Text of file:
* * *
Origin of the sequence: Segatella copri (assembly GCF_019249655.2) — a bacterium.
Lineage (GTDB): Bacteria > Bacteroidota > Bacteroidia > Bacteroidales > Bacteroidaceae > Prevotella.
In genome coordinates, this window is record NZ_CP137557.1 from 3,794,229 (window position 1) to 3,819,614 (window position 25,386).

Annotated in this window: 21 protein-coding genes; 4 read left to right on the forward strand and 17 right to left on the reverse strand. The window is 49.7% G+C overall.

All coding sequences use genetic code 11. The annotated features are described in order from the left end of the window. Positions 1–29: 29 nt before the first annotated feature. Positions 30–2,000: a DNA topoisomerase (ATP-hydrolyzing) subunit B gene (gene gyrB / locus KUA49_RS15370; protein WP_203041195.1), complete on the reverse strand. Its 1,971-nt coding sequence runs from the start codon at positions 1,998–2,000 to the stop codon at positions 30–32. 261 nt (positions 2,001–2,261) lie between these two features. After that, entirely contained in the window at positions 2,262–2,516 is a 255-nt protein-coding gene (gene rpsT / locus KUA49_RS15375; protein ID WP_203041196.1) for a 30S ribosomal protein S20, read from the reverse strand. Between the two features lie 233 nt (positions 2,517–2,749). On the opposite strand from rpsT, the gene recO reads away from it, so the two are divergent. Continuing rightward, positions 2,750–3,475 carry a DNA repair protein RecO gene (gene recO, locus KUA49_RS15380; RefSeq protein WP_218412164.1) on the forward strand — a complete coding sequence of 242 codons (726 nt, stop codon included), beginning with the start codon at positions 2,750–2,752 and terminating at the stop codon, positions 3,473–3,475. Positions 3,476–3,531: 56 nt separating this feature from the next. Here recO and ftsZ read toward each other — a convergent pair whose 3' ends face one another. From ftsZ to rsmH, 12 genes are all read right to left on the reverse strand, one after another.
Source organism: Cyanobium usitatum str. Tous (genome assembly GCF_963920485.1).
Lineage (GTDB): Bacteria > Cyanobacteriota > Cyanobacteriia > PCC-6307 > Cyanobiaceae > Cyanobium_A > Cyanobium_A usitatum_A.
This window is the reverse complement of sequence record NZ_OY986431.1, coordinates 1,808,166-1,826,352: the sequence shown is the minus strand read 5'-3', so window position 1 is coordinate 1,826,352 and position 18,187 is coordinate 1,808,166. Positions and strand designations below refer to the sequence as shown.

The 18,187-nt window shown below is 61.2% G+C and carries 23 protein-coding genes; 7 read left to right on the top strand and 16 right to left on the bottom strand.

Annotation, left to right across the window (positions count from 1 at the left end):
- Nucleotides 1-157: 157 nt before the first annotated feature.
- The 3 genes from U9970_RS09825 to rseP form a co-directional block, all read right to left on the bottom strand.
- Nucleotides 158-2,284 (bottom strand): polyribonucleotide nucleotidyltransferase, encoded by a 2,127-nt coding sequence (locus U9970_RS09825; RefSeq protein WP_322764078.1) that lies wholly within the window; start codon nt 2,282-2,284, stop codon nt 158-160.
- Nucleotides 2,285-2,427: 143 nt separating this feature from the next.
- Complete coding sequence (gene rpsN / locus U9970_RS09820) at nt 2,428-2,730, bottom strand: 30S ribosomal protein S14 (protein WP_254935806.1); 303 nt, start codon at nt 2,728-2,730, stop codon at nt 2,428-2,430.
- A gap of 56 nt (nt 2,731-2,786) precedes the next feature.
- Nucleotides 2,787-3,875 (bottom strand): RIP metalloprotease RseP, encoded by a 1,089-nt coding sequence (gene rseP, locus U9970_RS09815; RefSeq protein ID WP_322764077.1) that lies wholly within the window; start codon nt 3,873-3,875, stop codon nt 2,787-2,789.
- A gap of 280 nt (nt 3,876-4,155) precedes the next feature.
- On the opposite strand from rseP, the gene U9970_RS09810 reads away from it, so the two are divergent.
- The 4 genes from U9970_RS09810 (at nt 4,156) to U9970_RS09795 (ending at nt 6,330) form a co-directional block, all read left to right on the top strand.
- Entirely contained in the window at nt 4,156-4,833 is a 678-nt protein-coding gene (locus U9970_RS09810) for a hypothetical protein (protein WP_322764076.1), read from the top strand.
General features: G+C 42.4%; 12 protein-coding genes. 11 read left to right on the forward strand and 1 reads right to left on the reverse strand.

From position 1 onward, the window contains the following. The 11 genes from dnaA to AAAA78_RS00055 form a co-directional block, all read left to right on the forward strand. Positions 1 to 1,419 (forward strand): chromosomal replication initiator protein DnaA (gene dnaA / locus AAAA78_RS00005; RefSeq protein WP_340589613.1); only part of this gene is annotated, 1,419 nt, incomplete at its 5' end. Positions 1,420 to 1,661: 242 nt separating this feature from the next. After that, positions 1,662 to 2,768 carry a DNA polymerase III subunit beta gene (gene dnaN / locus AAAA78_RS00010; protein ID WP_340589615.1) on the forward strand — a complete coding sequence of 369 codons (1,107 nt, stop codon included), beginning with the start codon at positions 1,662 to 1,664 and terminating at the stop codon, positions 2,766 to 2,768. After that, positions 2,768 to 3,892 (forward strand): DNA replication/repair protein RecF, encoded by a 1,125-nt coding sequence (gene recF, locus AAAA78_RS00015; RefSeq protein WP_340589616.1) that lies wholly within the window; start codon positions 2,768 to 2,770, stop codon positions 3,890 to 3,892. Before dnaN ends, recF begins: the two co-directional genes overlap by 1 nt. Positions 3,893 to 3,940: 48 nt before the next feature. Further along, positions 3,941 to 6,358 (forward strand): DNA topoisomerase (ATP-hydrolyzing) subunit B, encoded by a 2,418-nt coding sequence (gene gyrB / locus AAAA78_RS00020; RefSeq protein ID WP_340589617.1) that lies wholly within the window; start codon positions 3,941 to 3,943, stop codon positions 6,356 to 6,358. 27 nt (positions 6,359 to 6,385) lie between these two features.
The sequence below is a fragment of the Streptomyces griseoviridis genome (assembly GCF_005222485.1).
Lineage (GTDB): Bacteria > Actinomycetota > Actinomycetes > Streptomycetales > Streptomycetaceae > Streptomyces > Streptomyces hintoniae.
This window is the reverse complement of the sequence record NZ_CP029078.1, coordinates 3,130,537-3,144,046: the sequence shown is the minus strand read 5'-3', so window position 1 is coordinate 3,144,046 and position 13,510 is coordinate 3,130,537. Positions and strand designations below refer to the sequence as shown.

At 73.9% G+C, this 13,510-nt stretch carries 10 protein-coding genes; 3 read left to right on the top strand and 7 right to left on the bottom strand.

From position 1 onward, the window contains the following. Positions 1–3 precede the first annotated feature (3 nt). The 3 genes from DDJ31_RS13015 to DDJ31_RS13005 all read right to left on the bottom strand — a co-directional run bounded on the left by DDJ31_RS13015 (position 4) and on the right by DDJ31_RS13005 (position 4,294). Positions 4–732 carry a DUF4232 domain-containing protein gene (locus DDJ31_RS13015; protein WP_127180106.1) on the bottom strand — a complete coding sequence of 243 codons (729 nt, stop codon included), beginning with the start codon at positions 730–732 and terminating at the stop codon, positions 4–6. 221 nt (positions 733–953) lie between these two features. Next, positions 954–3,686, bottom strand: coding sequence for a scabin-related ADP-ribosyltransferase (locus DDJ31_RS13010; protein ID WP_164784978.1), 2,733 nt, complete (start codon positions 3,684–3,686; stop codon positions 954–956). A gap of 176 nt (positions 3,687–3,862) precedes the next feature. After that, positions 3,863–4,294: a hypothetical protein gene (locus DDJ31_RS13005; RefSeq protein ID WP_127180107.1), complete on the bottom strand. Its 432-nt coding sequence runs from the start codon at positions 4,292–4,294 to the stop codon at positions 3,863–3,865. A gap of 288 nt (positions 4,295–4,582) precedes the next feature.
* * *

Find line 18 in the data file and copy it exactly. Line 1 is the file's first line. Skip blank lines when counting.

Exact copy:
- A gap of 280 nt (nt 3,876-4,155) precedes the next feature.